I quite like the idea from Michael and Stephen that it's the lead screw that makes it an auger rather than a drill bit. Except what about the bull nose Single Twist or L'Hommedieu variety with no lead screw?
Wadda you mean "The what?" You don't all have them in assorted sizes...? I do. (Auger problem? What auger problem...?) But unfortunately I have a slippery slope of the icy rather than the toolish variety twixt me and a photograph of same. But trust me, very definitely augers without a lead screw. Favoured by shipwrights, I gather. (Ah, Darrell LaRue's page has some here. Couldn't find that page when I looked before; thought it had died. Does the world need another brace bit reference? Probably not. That'll save me some work then...)
Howard wisely zeroes in on the spiral or helical screw of the auger, but as we know, the average person asked to point out a drill bit would pick out something also with a spiral cutting edge. An email correspondent takes it further though, and I think this may be the closest we'll get to a rule that'll stick. Viz:
"We typically call any drill bit where the helical vein is less than the root diameter a "drill bit" and any drill bit where the helical vein is larger than the root diameter an "auger bit.""
Bend your brain to that one, gentle reader, and see how you like it. It doesn't cover every eventuality either really, but I think the essential problem with trying to define the difference is the initial labelling is rather wayward. We know from custom what we'd call an auger and what we'd call a drill bit, but how often does custom come into being based on a precise and technical definition of something? Yeah, exactly. We may be on a hiding to nothing here.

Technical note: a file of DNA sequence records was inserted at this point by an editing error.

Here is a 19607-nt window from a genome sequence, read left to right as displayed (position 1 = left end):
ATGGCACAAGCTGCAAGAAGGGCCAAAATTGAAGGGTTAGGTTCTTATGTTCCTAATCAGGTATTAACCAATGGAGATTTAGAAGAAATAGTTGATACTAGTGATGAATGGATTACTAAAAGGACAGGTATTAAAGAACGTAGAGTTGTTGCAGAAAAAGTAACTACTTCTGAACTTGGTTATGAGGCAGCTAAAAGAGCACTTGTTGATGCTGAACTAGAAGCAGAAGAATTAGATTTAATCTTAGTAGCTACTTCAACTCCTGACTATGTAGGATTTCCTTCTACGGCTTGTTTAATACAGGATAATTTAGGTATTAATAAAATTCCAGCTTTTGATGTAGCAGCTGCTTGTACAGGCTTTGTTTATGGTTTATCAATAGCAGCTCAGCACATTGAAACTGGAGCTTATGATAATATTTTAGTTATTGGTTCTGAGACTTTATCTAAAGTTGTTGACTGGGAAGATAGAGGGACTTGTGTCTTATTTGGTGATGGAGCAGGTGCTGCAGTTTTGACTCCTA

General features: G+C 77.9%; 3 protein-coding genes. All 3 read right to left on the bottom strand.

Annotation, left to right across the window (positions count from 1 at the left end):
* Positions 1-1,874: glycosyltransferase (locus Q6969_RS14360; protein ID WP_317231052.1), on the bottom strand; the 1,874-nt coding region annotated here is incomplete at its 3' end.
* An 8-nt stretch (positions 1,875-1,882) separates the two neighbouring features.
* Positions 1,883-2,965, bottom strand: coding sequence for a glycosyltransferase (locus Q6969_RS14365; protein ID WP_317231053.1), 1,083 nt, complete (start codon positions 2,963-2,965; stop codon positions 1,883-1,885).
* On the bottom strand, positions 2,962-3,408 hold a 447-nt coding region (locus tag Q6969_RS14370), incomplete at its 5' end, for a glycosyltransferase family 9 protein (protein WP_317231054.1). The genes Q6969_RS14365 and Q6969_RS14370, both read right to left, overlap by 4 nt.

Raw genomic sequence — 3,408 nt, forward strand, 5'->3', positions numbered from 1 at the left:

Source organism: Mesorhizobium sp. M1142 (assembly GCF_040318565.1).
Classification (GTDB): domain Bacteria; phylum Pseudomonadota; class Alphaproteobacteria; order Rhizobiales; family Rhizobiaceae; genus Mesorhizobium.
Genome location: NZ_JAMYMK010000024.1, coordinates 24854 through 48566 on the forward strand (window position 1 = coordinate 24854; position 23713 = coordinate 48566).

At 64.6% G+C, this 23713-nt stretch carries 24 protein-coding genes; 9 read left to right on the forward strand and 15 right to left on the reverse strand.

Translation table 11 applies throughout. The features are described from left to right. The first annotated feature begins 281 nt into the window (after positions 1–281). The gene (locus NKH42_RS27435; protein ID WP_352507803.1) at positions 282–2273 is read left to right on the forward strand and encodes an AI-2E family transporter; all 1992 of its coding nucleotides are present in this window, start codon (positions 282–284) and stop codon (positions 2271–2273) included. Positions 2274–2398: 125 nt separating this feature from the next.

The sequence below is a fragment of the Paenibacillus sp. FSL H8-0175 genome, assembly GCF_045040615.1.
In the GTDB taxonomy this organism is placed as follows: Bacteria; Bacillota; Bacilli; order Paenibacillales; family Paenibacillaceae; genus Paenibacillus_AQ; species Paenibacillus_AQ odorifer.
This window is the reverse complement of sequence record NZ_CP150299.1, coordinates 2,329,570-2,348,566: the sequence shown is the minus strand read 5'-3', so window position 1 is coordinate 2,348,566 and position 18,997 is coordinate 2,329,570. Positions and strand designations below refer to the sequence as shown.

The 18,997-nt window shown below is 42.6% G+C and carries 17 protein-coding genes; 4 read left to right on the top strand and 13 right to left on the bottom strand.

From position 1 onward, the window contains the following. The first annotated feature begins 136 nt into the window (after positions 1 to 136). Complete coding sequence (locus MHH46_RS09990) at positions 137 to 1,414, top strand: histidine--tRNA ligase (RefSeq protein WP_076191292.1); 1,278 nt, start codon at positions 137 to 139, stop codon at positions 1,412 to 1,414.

Happily though, we have side benefits and discussion as a result. Such vital questions as "Why do catalogues list braces and not the bits to use in them?" and "Whither the forstner bit?" These are good points.
The forstner bit for braces, I have no idea about. Where are they? I've never seen a single one. Not one. Not even my encounter with the patternmaker's tools lead to finding any, and that was as likely a source as any. Like 12" and 14" braces, were they just something listed in catalogues but really only Americans ever bought them? I have no idea. Of course there are modern ones with round shanks, which leads us to question two...
Modern braces, but no brace bits. I confess I was a little horrified to hear this. Last I checked - and in fairness, it was a while ago - Axminster, for one, listed Clico Jennings Pattern auger bits. But not any more. Lee Valley has a few square-tanged brace bits, such as these Spoon Bits, but it is indeed a bit of a desert out there for new bits. Having said which, do not modern braces tend to be designed to take hexagonal and even round shanks? I know certain older models of brace chuck were also able to do that, and indeed a basic two-jaw brace will generally cope with hex-shanks pretty well in my experience. So you could argue they are listing bits that'll fit the braces they sell, they're just not what any right-thinking neanderthal would consider the bits of choice.
Personally I think a serious revival of hand boring methods is well overdue and we should all jump on the band wagon in a hurry before The Schwarz finishes inadvertently putting the price of admission completely out of our reach. Although I'm still kinda hoping he'll discover the joys of a fluted drill bit in a hand drill so someone'll put them back in production. In the meantime, I fear it's to the car boot, the flea market, and the dreaded online auction site if we wish to feed out brace bit habit.
Which we haven't got. Well I haven't; can't speak for you...